What took me by surprise, was after he finished putting all his thought and effort in to crafting this thing, he brought to it back to me and said "here, put this under your hive and let me know how it works."
I'm honored, to say the least. So, here it is, ready to go under my hive first opportunity. Let me describe it, and remember, you heard it here first :) You can click the picture above and see a number of detailed pictures of the trap. Notice there is a tray that slides in through the side under the entrance. Oil is to be filled on either side, and right in the small area in the middle should be a honey/pollen mixture. This of course is the lure. Beetles are going to find their way in your hive regardless if they are nearby so we felt the honey/pollen lure at the entrance wasnt adding to the attractiveness of the hive for the beetle. Slide the tray in and set your hive on top.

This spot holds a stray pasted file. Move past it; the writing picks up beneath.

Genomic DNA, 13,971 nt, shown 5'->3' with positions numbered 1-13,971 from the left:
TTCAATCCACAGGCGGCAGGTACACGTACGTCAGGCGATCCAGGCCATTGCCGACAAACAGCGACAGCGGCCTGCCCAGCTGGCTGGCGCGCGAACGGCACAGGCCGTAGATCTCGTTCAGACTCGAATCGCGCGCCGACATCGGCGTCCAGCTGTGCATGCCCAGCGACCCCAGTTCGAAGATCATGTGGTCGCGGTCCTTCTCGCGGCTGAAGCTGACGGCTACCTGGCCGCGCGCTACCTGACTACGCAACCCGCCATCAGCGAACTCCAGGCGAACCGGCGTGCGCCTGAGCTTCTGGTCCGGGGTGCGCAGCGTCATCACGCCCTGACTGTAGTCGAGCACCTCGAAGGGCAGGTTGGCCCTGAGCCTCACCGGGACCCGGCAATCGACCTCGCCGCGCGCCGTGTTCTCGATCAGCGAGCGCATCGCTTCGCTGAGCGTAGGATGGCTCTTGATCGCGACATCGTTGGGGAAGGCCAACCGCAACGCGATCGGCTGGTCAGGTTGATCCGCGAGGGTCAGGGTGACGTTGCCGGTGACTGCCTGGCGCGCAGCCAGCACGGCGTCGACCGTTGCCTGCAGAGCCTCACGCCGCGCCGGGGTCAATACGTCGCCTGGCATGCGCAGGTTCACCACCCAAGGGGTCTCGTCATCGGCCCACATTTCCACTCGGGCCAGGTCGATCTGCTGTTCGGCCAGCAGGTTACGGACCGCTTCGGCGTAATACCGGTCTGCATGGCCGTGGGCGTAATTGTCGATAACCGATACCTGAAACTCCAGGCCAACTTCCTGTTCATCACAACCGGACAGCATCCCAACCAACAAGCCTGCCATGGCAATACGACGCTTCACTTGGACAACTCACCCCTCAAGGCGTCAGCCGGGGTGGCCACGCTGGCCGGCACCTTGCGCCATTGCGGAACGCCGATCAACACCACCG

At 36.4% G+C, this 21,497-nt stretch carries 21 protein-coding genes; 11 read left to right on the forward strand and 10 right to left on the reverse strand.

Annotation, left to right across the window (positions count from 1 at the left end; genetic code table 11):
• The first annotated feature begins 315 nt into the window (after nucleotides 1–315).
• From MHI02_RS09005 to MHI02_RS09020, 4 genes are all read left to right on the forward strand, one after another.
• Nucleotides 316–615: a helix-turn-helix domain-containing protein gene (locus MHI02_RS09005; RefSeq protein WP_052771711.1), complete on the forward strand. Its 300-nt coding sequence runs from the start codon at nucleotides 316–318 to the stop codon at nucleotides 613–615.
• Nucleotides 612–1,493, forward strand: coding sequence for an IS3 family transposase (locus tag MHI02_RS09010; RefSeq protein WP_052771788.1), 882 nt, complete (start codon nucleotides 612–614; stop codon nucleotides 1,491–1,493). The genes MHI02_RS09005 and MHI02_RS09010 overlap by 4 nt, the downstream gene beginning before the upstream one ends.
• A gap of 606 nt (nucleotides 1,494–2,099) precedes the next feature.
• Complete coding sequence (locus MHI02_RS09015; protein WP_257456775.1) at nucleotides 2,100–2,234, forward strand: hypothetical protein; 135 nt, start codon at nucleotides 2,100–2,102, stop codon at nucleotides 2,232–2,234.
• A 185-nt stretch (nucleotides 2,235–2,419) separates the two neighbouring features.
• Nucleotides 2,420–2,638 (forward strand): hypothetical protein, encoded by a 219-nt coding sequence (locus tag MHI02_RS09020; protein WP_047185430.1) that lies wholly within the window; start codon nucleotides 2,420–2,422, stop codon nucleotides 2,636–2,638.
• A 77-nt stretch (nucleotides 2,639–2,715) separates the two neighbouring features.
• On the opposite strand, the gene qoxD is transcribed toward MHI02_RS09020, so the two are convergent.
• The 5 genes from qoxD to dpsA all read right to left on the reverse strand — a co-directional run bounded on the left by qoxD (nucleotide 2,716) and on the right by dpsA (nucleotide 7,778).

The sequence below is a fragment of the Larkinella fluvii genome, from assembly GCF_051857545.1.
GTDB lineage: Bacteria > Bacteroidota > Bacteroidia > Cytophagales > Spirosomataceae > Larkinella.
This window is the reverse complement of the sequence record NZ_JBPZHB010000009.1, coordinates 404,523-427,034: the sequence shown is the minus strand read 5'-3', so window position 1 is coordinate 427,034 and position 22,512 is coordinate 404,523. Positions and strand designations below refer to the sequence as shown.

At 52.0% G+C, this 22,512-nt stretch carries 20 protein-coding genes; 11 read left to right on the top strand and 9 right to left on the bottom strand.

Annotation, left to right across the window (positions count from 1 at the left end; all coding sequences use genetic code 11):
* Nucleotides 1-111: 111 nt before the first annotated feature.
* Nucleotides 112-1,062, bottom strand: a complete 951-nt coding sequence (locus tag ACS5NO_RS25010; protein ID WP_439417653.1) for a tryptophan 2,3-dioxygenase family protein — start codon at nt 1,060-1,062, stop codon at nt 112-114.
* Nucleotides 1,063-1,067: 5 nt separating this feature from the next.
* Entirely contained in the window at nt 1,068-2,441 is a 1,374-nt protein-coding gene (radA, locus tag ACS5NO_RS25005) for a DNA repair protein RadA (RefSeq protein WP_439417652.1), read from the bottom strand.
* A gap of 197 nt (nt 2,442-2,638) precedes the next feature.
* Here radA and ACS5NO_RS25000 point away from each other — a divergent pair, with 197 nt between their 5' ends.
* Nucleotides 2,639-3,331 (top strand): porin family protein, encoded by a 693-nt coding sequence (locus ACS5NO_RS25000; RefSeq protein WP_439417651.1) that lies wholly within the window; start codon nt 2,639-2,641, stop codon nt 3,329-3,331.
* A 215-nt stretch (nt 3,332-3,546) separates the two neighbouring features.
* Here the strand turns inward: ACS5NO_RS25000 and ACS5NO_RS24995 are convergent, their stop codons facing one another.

Jim and I discussed how it should be painted. If you look close at the pictures, you will see it's white like most bee equipment, but around the entrance it's painted black... since hive beetles like to seek out the dark places to hide. There is a slightly raised panel as bees and beetles go into the entrance, just high enough for the bees to go over, but possibly lure the hive beetle under. If the beetle goes under, then in to the oil drink they go. If the beetles do make it over, then you might also notice two more additional slots cut in the floor. That's two more opportunities for the beetles to go down in to a dark area... that conveniently smells of honey and pollen!
Well, that's it for now. I'll get it set up and plan to provide a full report back on how it does. Small Hive Beetle was a big issue for me last year, so I suspect they'll be back, even despite my soil drenches I did beneath the hives. Stop back soon!
April 08, 2013